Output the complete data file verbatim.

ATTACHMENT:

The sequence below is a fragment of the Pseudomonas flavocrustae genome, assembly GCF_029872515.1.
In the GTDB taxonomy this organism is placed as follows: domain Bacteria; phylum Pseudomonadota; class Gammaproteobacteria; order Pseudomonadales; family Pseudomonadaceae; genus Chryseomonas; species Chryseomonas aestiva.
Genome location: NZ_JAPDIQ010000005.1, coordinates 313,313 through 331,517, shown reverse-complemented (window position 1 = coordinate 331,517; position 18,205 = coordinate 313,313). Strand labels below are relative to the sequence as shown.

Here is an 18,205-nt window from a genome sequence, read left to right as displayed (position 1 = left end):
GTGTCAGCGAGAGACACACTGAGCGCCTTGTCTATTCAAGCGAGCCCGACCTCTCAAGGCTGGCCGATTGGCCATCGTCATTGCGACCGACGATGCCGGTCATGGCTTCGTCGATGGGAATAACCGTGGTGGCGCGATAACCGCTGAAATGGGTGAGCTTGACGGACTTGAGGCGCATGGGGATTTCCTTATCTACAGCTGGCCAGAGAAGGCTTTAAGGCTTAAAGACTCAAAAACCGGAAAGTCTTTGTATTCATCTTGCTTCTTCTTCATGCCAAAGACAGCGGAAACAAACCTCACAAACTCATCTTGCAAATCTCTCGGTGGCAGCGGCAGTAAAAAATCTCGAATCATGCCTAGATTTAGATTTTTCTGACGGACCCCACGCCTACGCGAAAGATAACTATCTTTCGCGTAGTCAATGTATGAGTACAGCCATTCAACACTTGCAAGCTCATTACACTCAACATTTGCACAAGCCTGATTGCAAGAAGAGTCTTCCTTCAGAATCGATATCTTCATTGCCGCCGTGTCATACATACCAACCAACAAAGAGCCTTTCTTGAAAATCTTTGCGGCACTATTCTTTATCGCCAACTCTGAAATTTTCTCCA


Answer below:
The sequence below is a fragment of the Pseudomonas flavocrustae genome, assembly GCF_029872515.1.
In the GTDB taxonomy this organism is placed as follows: domain Bacteria; phylum Pseudomonadota; class Gammaproteobacteria; order Pseudomonadales; family Pseudomonadaceae; genus Chryseomonas; species Chryseomonas aestiva.
Genome location: NZ_JAPDIQ010000005.1, coordinates 313,313 through 331,517, shown reverse-complemented (window position 1 = coordinate 331,517; position 18,205 = coordinate 313,313). Strand labels below are relative to the sequence as shown.

Here is an 18,205-nt window from a genome sequence, read left to right as displayed (position 1 = left end):
GTGTCAGCGAGAGACACACTGAGCGCCTTGTCTATTCAAGCGAGCCCGACCTCTCAAGGCTGGCCGATTGGCCATCGTCATTGCGACCGACGATGCCGGTCATGGCTTCGTCGATGGGAATAACCGTGGTGGCGCGATAACCGCTGAAATGGGTGAGCTTGACGGACTTGAGGCGCATGGGGATTTCCTTATCTACAGCTGGCCAGAGAAGGCTTTAAGGCTTAAAGACTCAAAAACCGGAAAGTCTTTGTATTCATCTTGCTTCTTCTTCATGCCAAAGACAGCGGAAACAAACCTCACAAACTCATCTTGCAAATCTCTCGGTGGCAGCGGCAGTAAAAAATCTCGAATCATGCCTAGATTTAGATTTTTCTGACGGACCCCACGCCTACGCGAAAGATAACTATCTTTCGCGTAGTCAATGTATGAGTACAGCCATTCAACACTTGCAAGCTCATTACACTCAACATTTGCACAAGCCTGATTGCAAGAAGAGTCTTCCTTCAGAATCGATATCTTCATTGCCGCCGTGTCATACATACCAACCAACAAAGAGCCTTTCTTGAAAATCTTTGCGGCACTATTCTTTATCGCCAACTCTGAAATTTTCTCCA